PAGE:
JPMorgan Chase (NYSE: JPM) on Friday reported second-quarter earnings of $5 billion, down 9% from a year ago, as the largest U.S. bank struggles to bounce back from a multibillion loss on a bad hedging bet.
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In connection with that bet, JPMorgan said it will restate first-quarter earnings, lowering the figure by $459 million, due to suspicions that traders in the office where the bad trades occurred may have lied to hide the full extent of the losses.
In a statement released Friday morning, JPMorgan said: “The firm has recently discovered information that raises questions about the integrity of the trader marks and suggests that certain individuals may have been seeking to avoid showing the full amount of the losses in the portfolio during the first quarter.”
The bank also provided an updated figure for the amount of money lost during the second quarter in complex derivatives trades in JPMorgan’s London-based Chief Investment Office. The newest figure is $4.4 billion in losses, or more than double the $2 billion amount the bank initially announced in May.
For the full year, losses related to the bad trades now total $5.8 billion.
Investors seem to feel JPMorgan is putting the episode behind it. The bank’s shares rose $1.38, or 4.05%, to $35.42 in trading on the New York Stock Exchange amid a broader stock market rally.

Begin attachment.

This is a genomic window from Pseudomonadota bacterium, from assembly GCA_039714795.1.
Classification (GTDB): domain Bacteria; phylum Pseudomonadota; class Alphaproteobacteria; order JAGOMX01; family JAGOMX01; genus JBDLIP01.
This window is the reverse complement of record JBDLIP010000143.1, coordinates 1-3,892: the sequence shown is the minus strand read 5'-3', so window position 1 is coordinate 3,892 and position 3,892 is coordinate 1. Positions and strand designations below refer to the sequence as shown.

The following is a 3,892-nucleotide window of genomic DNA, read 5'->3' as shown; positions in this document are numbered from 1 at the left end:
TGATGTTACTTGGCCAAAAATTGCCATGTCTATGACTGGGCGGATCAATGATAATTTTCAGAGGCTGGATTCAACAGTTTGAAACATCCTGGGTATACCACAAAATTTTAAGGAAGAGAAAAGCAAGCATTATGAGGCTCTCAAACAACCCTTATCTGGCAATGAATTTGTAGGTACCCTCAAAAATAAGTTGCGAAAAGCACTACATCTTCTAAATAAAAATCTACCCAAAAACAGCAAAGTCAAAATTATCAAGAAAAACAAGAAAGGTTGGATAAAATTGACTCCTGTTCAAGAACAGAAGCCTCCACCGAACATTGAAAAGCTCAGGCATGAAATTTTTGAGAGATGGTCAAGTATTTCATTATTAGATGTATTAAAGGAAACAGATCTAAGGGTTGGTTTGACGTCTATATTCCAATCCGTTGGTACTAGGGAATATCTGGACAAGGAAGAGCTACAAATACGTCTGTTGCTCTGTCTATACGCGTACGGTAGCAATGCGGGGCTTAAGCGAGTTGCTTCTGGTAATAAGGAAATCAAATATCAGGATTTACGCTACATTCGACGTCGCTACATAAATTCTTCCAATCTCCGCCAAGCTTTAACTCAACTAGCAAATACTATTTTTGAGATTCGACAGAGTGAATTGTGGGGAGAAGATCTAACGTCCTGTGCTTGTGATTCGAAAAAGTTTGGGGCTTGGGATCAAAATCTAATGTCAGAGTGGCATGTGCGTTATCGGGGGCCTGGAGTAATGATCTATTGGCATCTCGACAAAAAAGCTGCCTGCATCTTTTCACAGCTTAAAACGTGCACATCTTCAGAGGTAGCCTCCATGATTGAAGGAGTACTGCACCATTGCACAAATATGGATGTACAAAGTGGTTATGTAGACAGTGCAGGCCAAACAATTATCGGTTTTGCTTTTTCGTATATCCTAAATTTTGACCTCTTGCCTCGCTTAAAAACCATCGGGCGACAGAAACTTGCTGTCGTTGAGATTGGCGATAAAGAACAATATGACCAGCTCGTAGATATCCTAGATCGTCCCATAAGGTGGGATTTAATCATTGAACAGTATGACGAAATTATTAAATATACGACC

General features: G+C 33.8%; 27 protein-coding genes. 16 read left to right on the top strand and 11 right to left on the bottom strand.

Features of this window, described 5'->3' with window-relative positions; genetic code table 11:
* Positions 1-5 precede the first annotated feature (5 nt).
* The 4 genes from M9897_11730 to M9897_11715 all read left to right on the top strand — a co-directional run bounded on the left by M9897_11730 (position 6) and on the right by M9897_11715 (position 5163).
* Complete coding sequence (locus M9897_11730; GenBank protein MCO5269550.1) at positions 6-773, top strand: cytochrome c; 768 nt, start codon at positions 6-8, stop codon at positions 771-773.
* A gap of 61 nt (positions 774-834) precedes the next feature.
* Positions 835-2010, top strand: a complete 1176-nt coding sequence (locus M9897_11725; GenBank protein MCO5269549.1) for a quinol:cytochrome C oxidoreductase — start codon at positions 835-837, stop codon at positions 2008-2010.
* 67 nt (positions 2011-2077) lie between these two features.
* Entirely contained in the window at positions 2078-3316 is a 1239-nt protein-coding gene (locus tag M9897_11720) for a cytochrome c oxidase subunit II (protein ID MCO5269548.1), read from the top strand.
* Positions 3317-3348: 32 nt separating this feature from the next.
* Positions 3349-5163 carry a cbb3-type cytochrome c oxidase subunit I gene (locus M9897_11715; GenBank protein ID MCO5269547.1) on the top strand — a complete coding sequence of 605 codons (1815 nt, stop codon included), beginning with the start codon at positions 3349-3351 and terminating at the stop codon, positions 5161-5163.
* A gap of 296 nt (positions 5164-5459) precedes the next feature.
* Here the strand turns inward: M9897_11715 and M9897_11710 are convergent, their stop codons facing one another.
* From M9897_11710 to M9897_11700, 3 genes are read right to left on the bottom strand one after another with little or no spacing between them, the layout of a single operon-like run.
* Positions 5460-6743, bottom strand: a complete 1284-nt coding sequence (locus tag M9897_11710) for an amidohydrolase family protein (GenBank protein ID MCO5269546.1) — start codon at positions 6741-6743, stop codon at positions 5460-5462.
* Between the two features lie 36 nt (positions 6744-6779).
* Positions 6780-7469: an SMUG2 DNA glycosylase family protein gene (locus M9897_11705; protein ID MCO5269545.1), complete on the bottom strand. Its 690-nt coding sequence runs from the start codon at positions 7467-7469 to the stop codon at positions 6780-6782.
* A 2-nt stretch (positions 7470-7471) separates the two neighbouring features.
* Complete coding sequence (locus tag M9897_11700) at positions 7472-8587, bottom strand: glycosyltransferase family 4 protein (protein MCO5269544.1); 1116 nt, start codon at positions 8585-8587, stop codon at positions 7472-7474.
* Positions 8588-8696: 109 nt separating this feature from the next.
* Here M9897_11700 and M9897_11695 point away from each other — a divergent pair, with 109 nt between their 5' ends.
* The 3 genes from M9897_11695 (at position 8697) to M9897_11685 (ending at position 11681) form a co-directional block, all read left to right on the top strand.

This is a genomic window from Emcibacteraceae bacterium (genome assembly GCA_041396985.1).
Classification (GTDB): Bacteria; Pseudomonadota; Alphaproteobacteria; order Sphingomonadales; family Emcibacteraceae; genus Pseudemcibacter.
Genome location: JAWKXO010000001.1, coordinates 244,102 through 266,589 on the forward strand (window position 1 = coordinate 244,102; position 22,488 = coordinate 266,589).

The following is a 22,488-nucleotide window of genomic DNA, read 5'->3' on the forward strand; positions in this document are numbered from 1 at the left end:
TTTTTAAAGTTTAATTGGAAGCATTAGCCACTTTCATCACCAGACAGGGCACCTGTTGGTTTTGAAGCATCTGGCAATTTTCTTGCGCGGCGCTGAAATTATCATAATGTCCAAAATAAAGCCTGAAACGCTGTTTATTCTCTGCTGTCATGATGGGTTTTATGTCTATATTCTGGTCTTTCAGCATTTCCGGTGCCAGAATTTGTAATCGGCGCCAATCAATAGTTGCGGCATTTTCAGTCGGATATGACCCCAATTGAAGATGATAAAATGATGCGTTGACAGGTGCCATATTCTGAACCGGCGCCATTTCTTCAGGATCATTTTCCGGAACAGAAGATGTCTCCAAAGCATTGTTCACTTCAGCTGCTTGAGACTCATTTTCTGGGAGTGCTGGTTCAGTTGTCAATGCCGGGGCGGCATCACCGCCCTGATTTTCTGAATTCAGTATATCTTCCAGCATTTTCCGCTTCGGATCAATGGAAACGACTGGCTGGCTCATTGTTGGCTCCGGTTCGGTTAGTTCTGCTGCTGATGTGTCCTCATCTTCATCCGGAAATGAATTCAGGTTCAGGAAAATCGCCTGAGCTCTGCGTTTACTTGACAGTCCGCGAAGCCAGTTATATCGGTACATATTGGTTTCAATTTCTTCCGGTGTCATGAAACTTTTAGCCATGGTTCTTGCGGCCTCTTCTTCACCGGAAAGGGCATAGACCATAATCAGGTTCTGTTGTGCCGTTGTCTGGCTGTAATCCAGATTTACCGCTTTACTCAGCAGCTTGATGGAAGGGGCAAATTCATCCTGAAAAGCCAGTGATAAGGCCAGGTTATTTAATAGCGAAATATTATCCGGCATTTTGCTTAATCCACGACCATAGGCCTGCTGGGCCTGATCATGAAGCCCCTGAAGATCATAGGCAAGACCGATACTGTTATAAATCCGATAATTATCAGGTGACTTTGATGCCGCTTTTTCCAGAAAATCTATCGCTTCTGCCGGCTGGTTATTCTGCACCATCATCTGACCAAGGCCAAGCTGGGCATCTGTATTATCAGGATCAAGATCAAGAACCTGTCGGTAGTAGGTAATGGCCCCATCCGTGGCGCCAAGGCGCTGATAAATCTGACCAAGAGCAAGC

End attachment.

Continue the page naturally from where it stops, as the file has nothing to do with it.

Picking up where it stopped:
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In a conference call with investors and the media Friday morning, JPMorgan CEO Jamie Dimon reiterated his position that the losses in the CIO ofice were isolated.
“We don’t take it lightly,” Dimon said. “This has shaken our company to the core.”
Dimon said the entire CIO management team has been replaced and that the review of the bad trades is continuing. The trader known as the “London Whale,” widely reported to have spearheaded the bad trades, is no longer with the bank, the Wall Street Journal reported on Thursday.
It was announced Friday that Ina Drew, who headed the CIO office and has stepped down since the losses were discovered, will return some of her past pay, what’s known on Wall Street as a clawback.
As well, the CIO is no longer participating in risky derivatives trades, focusing instead on more conservative strategies, bank executives said.
During the conference call JPMorgan executives took pains to acknowledge the mistakes made in that aspect of the bank’s business.
The entire episode has been an embarassment to the bank and its high-profile leader, Dimon. Since the losses were revealed in May Dimon has had to endure two lengthy Congressional grillings and has spent countless hours explaining how the mistakes occurred and what the bank is doing to remedy the problems and ensure that it never happens again.
The incident also worked against Dimon’s longstanding and vocal criticism of efforts to place further restrictions on the financial system.
Overall, JPMorgan reported net income of $4.96 billion, or $1.21 a share, compared with $5.43 billion, or $1.27 a share, a year earlier. Results for both periods included special items. Revenue for the quarter totaled $22.9 billion, down 16% from $27.4 billion in 2011.
The derivative loss after taxes reduced earnings per share by 69 cents, the company said.
On an adjusted basis, JPMorgan earned 67 cents a share, well below analysts projected estiamtes of 76 cents a share.